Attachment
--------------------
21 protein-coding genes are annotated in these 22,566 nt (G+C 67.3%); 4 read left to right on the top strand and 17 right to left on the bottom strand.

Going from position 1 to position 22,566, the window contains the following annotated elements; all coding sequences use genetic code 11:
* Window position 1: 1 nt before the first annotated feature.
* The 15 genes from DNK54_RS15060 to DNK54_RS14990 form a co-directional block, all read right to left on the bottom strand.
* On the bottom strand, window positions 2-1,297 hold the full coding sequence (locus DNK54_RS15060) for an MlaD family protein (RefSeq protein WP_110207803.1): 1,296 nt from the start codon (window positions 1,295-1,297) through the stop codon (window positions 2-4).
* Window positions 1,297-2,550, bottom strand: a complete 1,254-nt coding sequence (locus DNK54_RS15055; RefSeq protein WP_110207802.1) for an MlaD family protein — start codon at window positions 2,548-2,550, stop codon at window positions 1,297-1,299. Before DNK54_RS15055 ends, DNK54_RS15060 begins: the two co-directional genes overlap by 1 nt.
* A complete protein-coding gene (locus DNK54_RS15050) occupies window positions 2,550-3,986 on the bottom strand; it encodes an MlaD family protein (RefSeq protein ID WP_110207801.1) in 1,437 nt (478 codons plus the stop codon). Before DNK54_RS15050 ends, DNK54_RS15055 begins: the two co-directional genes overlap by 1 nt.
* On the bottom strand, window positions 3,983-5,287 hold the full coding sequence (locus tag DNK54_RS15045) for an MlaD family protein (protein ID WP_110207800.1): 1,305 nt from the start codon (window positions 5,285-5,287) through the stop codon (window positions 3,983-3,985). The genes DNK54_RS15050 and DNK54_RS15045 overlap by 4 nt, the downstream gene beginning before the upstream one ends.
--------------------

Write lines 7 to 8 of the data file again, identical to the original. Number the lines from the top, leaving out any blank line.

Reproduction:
* A complete protein-coding gene (locus DNK54_RS15050) occupies window positions 2,550-3,986 on the bottom strand; it encodes an MlaD family protein (RefSeq protein ID WP_110207801.1) in 1,437 nt (478 codons plus the stop codon). Before DNK54_RS15050 ends, DNK54_RS15055 begins: the two co-directional genes overlap by 1 nt.
* On the bottom strand, window positions 3,983-5,287 hold the full coding sequence (locus tag DNK54_RS15045) for an MlaD family protein (protein ID WP_110207800.1): 1,305 nt from the start codon (window positions 5,285-5,287) through the stop codon (window positions 3,983-3,985). The genes DNK54_RS15050 and DNK54_RS15045 overlap by 4 nt, the downstream gene beginning before the upstream one ends.